Maddie revealed the band’s gratitude to the foundation laid by rock and grunge artists long before The Maxines. She explains, “Even when we first joined the Savannah scene, the reason why we felt so comfortable starting our band was because of how supportive the scene was and continues to be.” Maddie mentions that you see all different types of people in the audience: “Everyone’s supporting everybody. It doesn’t matter what genre you primarily play or listen to.”

As pioneers and advocates of anger in music, The Maxines affirm their strong belief in opening their mouths and speaking their minds to those who have mistreated, belittled, or abused them. When it comes to songwriting, AJ, the lyricist, describes, “I’ll start to write something and I notice. I’m like, damn, I have a lot of anger. Really, anger is like a form of passion. You know, anger gets shit done. Anger helps you talk about things that are not just.”

 Discussing their album’s first track “Salmon Pants”, AJ playfully throws in lyrical easter eggs like, “I’m not your pawn. You’re not my king.”  Her voice is a powerful force as she asserts that her existence is for her and the way she lives her life is not through another. She adds, “I’m the fucking Queen…like I’m not the pawn here. Let’s make that very clear.”

To continue our exploration of the lyrical landscape of Skin Tight, I was delighted to learn about the origin of the lyrical chorus on one of the album’s last tracks, “Burn”: “It’s not the size of the dog. It’s the fight in the dog.” Reminiscent of fiery punk song “Some Mutts (Can’t Be Muzzled)” by Amyl and The Sniffers, “Burn” adds a sharp lyrical bite accentuated by ferocious guitar. Speaking of dogs, Coco and Maddie delighted the group by adding their dog into the conversation (one of The Maxines’ biggest fans). Maddie describes the visceral sensation of hearing the lyrics of “Burn” chanted by a crowd: “The crowd follows along to that part, and people are not just screaming the lyrics for fun.  They’re screaming because they mean it too.”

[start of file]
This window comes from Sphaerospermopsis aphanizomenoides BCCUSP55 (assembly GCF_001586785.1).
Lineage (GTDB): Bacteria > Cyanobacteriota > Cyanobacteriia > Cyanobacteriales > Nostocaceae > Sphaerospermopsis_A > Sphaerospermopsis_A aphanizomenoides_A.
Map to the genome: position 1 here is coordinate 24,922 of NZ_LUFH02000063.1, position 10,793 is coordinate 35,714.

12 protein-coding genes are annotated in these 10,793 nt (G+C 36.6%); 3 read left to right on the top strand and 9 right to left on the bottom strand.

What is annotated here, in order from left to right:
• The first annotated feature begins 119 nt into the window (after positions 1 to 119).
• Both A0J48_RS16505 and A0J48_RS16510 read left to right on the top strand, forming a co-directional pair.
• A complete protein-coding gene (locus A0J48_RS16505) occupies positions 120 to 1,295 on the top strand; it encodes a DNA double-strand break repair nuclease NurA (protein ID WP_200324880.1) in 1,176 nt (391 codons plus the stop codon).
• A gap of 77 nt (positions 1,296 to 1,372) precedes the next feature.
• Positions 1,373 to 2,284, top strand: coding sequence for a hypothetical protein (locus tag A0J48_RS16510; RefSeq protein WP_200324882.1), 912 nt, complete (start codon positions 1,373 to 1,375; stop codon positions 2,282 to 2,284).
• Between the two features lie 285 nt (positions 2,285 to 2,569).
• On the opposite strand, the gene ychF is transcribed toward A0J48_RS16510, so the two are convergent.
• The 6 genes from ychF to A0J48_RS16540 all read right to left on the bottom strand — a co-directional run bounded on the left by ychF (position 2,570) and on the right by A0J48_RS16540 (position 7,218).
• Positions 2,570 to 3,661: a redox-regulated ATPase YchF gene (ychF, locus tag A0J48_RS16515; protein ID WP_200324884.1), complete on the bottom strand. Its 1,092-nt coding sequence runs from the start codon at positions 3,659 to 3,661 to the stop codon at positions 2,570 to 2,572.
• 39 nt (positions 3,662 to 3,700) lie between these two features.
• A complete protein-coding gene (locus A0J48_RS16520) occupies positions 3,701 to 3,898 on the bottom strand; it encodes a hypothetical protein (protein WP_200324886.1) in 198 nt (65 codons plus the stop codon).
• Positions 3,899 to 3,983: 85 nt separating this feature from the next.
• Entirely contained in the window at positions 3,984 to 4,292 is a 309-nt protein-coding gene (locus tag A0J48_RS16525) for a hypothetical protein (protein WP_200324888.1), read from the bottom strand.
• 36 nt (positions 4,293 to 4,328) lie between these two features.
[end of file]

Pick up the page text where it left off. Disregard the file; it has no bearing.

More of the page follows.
As for future directions for The Maxines, they plan to take January off from their busy tour schedule to focus on songwriting. They plan to honor their mantra of being vulnerable and authentic. If they write and play around with songs and they don’t feel right, they will need to change. One thing is for certain in the next year: The Maxines are bound to knock your socks off. If the band ever makes it up to Charleston, make sure to mark your calendar, get your fishnets ready, and experience the grunge, metal punch that is The Maxines.

Stream Skin Tight by the Maxines on Spotify and Apple Music.

2 thoughts on “Savannah’s Hella Tight Grunge Rockers The Maxines and Their New Album Skin Tight

  1. william malcolm says:

    Great interview Liza.

  2. Jesse Kooker says:

    Excellent discussion with an amazingly talented band!